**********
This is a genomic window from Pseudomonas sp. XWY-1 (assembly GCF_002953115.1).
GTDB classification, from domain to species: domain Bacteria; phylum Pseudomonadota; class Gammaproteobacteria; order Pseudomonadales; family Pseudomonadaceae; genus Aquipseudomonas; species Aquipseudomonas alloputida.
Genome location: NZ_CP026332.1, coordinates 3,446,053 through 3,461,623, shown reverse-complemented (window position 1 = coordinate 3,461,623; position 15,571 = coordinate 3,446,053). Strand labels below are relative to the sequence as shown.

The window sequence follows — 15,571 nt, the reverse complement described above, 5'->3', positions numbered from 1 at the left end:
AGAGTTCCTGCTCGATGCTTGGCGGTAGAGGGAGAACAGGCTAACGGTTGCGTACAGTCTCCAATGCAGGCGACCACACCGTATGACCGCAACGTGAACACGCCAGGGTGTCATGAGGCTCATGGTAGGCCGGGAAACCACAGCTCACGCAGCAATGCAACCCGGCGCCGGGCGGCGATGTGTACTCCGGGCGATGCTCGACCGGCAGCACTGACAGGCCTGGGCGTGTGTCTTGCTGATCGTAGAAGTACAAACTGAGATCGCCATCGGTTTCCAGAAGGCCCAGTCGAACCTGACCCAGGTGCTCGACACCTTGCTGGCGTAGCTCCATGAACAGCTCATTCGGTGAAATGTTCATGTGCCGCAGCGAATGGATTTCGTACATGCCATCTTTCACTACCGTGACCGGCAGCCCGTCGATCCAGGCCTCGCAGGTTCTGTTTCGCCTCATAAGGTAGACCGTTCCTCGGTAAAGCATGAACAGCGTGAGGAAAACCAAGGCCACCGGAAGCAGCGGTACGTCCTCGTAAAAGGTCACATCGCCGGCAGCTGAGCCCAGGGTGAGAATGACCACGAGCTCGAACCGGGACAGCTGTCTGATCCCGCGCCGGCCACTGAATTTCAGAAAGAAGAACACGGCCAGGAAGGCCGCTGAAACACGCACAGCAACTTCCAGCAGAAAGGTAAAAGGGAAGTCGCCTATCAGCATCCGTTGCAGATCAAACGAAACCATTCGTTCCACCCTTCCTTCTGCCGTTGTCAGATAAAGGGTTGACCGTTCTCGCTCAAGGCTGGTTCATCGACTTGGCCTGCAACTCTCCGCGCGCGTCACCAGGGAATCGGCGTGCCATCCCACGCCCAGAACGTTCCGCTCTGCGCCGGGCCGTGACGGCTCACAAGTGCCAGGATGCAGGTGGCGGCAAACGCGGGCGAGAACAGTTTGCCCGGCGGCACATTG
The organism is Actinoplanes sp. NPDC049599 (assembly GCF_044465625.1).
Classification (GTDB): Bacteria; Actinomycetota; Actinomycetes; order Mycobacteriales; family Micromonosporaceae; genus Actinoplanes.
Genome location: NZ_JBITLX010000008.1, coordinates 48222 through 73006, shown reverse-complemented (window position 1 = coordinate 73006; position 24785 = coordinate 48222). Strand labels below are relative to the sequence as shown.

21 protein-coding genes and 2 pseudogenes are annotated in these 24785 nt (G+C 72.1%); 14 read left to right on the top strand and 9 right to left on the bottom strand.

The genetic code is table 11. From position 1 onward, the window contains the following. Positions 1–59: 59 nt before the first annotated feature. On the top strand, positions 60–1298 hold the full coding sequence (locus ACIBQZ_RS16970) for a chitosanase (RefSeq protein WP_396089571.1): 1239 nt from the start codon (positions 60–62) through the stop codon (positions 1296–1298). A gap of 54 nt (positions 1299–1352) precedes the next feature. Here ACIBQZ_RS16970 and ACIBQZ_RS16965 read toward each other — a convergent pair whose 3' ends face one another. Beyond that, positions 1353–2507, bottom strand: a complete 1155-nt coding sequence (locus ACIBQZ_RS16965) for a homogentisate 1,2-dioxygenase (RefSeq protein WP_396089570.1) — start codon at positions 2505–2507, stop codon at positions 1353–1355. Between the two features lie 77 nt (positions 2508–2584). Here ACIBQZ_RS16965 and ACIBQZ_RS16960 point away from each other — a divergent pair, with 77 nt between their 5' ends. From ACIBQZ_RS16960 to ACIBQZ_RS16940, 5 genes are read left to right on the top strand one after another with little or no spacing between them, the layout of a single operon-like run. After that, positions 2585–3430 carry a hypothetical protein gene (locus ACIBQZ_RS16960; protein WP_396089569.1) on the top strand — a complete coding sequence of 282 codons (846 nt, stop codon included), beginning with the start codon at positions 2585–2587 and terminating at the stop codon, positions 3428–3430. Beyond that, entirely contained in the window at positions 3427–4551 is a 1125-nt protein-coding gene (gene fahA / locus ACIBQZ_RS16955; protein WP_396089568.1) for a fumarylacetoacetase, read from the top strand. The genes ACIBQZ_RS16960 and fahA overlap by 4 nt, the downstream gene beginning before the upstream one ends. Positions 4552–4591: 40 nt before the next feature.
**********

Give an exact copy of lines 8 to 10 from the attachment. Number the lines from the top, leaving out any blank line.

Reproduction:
Genome location: NZ_JBITLX010000008.1, coordinates 48222 through 73006, shown reverse-complemented (window position 1 = coordinate 73006; position 24785 = coordinate 48222). Strand labels below are relative to the sequence as shown.

21 protein-coding genes and 2 pseudogenes are annotated in these 24785 nt (G+C 72.1%); 14 read left to right on the top strand and 9 right to left on the bottom strand.

The genetic code is table 11. From position 1 onward, the window contains the following. Positions 1–59: 59 nt before the first annotated feature. On the top strand, positions 60–1298 hold the full coding sequence (locus ACIBQZ_RS16970) for a chitosanase (RefSeq protein WP_396089571.1): 1239 nt from the start codon (positions 60–62) through the stop codon (positions 1296–1298). A gap of 54 nt (positions 1299–1352) precedes the next feature. Here ACIBQZ_RS16970 and ACIBQZ_RS16965 read toward each other — a convergent pair whose 3' ends face one another. Beyond that, positions 1353–2507, bottom strand: a complete 1155-nt coding sequence (locus ACIBQZ_RS16965) for a homogentisate 1,2-dioxygenase (RefSeq protein WP_396089570.1) — start codon at positions 2505–2507, stop codon at positions 1353–1355. Between the two features lie 77 nt (positions 2508–2584). Here ACIBQZ_RS16965 and ACIBQZ_RS16960 point away from each other — a divergent pair, with 77 nt between their 5' ends. From ACIBQZ_RS16960 to ACIBQZ_RS16940, 5 genes are read left to right on the top strand one after another with little or no spacing between them, the layout of a single operon-like run. After that, positions 2585–3430 carry a hypothetical protein gene (locus ACIBQZ_RS16960; protein WP_396089569.1) on the top strand — a complete coding sequence of 282 codons (846 nt, stop codon included), beginning with the start codon at positions 2585–2587 and terminating at the stop codon, positions 3428–3430. Beyond that, entirely contained in the window at positions 3427–4551 is a 1125-nt protein-coding gene (gene fahA / locus ACIBQZ_RS16955; protein WP_396089568.1) for a fumarylacetoacetase, read from the top strand. The genes ACIBQZ_RS16960 and fahA overlap by 4 nt, the downstream gene beginning before the upstream one ends. Positions 4552–4591: 40 nt before the next feature.